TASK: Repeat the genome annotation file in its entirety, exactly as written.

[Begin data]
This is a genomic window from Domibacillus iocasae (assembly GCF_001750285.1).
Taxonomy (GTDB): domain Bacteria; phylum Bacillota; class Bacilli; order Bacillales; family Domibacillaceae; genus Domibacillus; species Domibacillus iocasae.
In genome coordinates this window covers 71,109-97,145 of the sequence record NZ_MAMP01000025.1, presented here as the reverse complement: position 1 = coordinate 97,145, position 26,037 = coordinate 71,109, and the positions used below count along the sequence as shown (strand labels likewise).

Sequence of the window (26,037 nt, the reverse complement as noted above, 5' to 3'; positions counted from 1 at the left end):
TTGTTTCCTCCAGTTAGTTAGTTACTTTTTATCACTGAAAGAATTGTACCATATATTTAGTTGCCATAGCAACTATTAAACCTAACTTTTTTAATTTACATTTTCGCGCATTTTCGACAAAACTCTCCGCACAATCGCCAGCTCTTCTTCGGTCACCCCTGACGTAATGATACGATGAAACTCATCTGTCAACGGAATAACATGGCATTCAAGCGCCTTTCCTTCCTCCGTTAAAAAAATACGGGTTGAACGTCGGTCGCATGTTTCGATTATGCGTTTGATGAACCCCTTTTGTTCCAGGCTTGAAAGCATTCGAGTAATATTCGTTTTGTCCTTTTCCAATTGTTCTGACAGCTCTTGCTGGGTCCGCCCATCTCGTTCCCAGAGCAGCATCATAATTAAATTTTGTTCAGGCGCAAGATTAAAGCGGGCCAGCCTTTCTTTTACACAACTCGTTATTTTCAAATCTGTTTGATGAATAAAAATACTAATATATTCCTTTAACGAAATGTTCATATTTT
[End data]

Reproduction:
This is a genomic window from Domibacillus iocasae (assembly GCF_001750285.1).
Taxonomy (GTDB): domain Bacteria; phylum Bacillota; class Bacilli; order Bacillales; family Domibacillaceae; genus Domibacillus; species Domibacillus iocasae.
In genome coordinates this window covers 71,109-97,145 of the sequence record NZ_MAMP01000025.1, presented here as the reverse complement: position 1 = coordinate 97,145, position 26,037 = coordinate 71,109, and the positions used below count along the sequence as shown (strand labels likewise).

Sequence of the window (26,037 nt, the reverse complement as noted above, 5' to 3'; positions counted from 1 at the left end):
TTGTTTCCTCCAGTTAGTTAGTTACTTTTTATCACTGAAAGAATTGTACCATATATTTAGTTGCCATAGCAACTATTAAACCTAACTTTTTTAATTTACATTTTCGCGCATTTTCGACAAAACTCTCCGCACAATCGCCAGCTCTTCTTCGGTCACCCCTGACGTAATGATACGATGAAACTCATCTGTCAACGGAATAACATGGCATTCAAGCGCCTTTCCTTCCTCCGTTAAAAAAATACGGGTTGAACGTCGGTCGCATGTTTCGATTATGCGTTTGATGAACCCCTTTTGTTCCAGGCTTGAAAGCATTCGAGTAATATTCGTTTTGTCCTTTTCCAATTGTTCTGACAGCTCTTGCTGGGTCCGCCCATCTCGTTCCCAGAGCAGCATCATAATTAAATTTTGTTCAGGCGCAAGATTAAAGCGGGCCAGCCTTTCTTTTACACAACTCGTTATTTTCAAATCTGTTTGATGAATAAAAATACTAATATATTCCTTTAACGAAATGTTCATATTTT